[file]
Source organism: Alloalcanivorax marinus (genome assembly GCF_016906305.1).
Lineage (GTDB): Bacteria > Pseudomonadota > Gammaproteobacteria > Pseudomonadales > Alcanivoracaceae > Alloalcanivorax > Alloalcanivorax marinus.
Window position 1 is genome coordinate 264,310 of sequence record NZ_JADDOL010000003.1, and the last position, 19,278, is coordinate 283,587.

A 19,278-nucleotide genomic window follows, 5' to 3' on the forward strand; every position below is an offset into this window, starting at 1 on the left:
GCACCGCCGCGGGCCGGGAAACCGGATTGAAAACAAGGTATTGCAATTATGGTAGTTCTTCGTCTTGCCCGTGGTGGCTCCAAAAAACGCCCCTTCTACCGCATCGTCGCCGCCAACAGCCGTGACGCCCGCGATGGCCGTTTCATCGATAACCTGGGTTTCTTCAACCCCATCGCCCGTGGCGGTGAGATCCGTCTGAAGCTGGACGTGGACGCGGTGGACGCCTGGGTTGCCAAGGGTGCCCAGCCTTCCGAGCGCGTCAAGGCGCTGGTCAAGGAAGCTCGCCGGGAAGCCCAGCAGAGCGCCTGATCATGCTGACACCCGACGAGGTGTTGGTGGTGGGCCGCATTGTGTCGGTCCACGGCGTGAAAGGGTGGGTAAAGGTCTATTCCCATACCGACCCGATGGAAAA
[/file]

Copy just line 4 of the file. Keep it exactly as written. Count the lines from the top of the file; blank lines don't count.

A 19,278-nucleotide genomic window follows, 5' to 3' on the forward strand; every position below is an offset into this window, starting at 1 on the left: